How to Do 1031 Exchanges
By Elizabeth Weintraub. Home Buying/Selling Expert
Elizabeth Weintraub has an extensive background in real estate spanning more than 30 years, including experience in related industries such as title and escrow. She is a full-time broker-associate at Lyon Real Estate's midtown Sacramento office and is recognized as a top producer. She is also a Life Member of the Master's Club, an honor bestowed by the Sacramento Board of REALTORS®, and ranks in the top 1% of all the agents at Lyon Real Estate.
CA BRE License #00697006
By C. Grant Conness, President, 1031 Alternatives Group
The delayed 1031 Exchange avoids those pre-1984 problems but stricter deadlines are now imposed. A taxpayer who wants to complete an exchange, lists and markets property in the usual manner. When a buyer steps forward and the purchase contract is executed, the seller enters into an exchange agreement with a Qualified Intermediary who, in turn, become the substitute seller.
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The exchange agreement usually calls for an assignment of the seller’s contract to the Intermediary. The closing takes place and, because the seller cannot touch the money, the Intermediary receives the proceeds due the seller.
1031 Exchanges Carry Time Restrictions
At that point, the first timing restriction, the 45-Day Rule for Identification, begins. The taxpayer must either close on or identify in writing a potential Replacement Property within 45 days from the closing and transfer of the original property.
The time period is not negotiable, includes weekends and holidays, and the IRS will not make exceptions. If you exceed the time limit, your entire exchange can be disqualified and taxes are sure to follow.
Types of Replacement Properties to Identify:
- Three properties without regard to their fair market value .
- If the three-property rule and the 200% rule is exceeded, the exchange will not fail if the taxpayer purchases 95% of the aggregate fair market value of all identified properties.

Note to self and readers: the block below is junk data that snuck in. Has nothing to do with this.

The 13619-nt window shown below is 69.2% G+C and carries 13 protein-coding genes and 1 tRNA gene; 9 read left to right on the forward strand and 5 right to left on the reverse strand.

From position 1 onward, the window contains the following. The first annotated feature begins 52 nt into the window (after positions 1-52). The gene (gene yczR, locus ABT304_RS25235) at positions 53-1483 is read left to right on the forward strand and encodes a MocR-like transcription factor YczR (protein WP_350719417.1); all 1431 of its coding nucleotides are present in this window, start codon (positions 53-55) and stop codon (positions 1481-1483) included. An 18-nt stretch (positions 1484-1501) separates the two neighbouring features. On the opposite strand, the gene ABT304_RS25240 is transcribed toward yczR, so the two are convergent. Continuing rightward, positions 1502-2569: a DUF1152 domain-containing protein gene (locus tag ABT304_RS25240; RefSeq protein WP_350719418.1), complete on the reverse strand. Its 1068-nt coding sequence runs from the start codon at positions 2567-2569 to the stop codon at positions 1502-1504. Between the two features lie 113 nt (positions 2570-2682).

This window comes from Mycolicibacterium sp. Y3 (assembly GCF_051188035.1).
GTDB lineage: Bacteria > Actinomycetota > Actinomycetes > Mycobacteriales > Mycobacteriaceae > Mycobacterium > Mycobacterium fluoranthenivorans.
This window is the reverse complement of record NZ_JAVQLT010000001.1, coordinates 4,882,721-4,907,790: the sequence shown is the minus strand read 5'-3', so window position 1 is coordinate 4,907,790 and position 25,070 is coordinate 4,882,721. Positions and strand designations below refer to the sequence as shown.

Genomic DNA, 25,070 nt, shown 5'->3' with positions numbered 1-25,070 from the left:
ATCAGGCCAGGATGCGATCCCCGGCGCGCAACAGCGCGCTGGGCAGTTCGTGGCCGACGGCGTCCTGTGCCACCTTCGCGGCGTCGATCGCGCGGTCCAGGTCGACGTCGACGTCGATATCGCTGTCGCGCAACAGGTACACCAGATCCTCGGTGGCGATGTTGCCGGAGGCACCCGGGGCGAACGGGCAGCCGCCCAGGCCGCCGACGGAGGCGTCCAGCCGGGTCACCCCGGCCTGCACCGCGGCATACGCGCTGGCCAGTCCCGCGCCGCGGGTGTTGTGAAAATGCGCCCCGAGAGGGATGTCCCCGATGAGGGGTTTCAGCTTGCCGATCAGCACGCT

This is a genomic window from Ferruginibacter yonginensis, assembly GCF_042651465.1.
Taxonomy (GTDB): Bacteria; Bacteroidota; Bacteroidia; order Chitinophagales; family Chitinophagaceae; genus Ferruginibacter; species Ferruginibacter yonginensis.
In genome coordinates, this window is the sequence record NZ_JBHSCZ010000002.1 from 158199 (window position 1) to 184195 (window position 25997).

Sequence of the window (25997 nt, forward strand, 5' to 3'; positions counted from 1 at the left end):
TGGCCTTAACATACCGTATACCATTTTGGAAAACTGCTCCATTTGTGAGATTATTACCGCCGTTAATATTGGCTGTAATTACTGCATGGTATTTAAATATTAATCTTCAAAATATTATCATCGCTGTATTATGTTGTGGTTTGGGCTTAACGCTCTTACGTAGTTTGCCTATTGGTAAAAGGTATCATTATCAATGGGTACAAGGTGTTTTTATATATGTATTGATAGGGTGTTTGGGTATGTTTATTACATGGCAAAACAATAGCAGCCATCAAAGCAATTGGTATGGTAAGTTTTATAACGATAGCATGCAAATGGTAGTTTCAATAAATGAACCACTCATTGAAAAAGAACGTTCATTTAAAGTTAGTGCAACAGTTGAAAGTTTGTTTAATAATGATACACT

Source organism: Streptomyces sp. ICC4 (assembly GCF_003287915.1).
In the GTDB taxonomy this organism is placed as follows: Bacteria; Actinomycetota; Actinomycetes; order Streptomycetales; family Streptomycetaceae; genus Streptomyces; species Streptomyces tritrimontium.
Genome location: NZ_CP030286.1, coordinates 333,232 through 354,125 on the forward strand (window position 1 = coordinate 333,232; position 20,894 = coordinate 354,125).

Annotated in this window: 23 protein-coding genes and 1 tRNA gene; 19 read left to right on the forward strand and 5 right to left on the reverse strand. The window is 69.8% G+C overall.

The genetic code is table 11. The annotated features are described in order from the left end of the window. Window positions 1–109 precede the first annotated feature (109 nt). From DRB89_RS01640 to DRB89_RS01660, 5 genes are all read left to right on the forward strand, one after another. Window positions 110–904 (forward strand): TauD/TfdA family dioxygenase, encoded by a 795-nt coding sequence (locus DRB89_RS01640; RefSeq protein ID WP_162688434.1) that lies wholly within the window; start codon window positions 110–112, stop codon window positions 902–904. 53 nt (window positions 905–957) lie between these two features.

What is Boot?
Realistically, most investors follow the three-property rule so they can complete due diligence and select the one that works best for them that will close. Generally, the goal is to trade up to avoid the transfer of "boot" and keep the exchange tax-free.
"Boot" is the money or fair market value of any additional property received by the taxpayer through the exchange. Money includes all cash equivalents, debts,
liabilities to which the exchanged property is subject. This is "non-like-kind" property and the rules governing it during the exchange are complex. Suffice it to say, without expert advice, receiving "boot" can result in taxes.
1031 Exchanges are Subject to the 180-Day Rule
Once a replacement property is selected, the taxpayer has 180 days from the date the Relinquished Property was transferred to the buyer to close on the new Replacement Property. However, if the due date on the investor's tax return. with any extensions, for the tax year in which the Relinquished Property was sold is earlier than the 180-day period, then the exchange must be completed by that earlier date. Remember, a portion of this period has already been used during the Identification Period. There are no extensions and no exceptions to this rule, so it is advisable to schedule the closing prior to the deadline.
Since the law requires that the taxpayer not touch the proceeds from the first transaction, the Qualified Intermediary acquires the Replacement Property from the seller at closing and after the transaction is completed, then transfers it to the taxpayer.
1031 Exchanges Are Not For Do-It-Yourself Investors
This is a basic description of how a successful 1031 Exchange works. Depending upon the taxpayer’s situation, the type of property relinquished and the characteristics of the Replacement Property, other aspects of the Exchange may be involved. Its completion may become complex and experts should always be consulted. This is no task for a "do it yourself" investor.
Using the power of the 1031 Exchange to build and preserve wealth and assets, generate cash flow from investments. restructure, diversify and consolidate real estate holdings is the right of every owner of investment property in the United States. American taxpayers should never have to pay capital gains taxes on the sale of their investment property if they intend to reinvest those proceeds in more investment property. Securities offered through Pacific West Securities, Inc. Member FINRA/SIPC.
This material is neither an offer to sell nor the solicitation to purchase any security. The information is for discussion and information purposes only. It is not intended to replace competent legal, tax or financial planning advice. The applicable tax codes apply to and relate to federal law only. Individual states may have their own additional tax codes. Please contact the appropriate tax and legal professional in your state. This information is provided from sources believed to be reliable but should be used in conjunction with professional advice that is consistent with your personal situation.
At the time of writing, Elizabeth Weintraub, DRE # 00697006, is a Broker-Associate at Lyon Real Estate in Sacramento, California.Source: homebuying.about.com